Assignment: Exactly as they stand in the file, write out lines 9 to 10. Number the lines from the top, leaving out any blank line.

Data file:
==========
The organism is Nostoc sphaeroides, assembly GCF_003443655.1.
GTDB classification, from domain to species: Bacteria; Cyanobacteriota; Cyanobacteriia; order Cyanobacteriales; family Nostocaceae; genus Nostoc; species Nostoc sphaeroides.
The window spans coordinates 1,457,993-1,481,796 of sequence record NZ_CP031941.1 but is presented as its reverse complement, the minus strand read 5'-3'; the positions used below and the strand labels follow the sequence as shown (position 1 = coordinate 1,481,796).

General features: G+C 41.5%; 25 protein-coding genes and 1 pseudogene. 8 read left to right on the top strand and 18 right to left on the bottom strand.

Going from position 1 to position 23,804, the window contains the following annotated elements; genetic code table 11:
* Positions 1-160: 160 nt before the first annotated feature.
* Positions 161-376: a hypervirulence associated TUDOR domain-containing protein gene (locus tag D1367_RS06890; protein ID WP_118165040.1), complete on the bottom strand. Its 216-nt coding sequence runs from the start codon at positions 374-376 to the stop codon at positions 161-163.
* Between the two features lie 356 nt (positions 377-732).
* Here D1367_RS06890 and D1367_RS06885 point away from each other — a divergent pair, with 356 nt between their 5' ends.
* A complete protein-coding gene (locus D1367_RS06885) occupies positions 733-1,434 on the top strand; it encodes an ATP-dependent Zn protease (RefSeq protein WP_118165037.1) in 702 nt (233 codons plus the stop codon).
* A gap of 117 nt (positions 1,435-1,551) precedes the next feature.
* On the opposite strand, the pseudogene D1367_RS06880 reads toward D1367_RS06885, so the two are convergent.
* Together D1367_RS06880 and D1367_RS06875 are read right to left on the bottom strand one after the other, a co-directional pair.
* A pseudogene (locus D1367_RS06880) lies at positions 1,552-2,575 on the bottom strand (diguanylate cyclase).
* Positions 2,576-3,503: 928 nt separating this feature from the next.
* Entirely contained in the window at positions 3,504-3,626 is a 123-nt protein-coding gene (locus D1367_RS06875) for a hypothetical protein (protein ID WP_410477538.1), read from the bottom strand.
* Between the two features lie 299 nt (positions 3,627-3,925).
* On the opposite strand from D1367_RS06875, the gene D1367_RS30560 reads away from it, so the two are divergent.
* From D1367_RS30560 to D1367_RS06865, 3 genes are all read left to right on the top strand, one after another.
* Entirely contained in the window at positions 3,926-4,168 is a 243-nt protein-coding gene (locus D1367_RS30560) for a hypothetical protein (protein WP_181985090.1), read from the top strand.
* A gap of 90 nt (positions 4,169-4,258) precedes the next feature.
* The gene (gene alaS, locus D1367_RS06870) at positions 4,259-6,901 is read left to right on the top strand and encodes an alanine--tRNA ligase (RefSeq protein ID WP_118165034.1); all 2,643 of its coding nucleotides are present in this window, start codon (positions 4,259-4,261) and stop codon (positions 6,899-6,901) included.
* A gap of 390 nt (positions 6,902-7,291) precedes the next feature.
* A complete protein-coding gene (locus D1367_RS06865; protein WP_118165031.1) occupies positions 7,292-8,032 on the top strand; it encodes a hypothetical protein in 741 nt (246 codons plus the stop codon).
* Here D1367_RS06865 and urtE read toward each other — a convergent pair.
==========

* Here D1367_RS06890 and D1367_RS06885 point away from each other — a divergent pair, with 356 nt between their 5' ends.
* A complete protein-coding gene (locus D1367_RS06885) occupies positions 733-1,434 on the top strand; it encodes an ATP-dependent Zn protease (RefSeq protein WP_118165037.1) in 702 nt (233 codons plus the stop codon).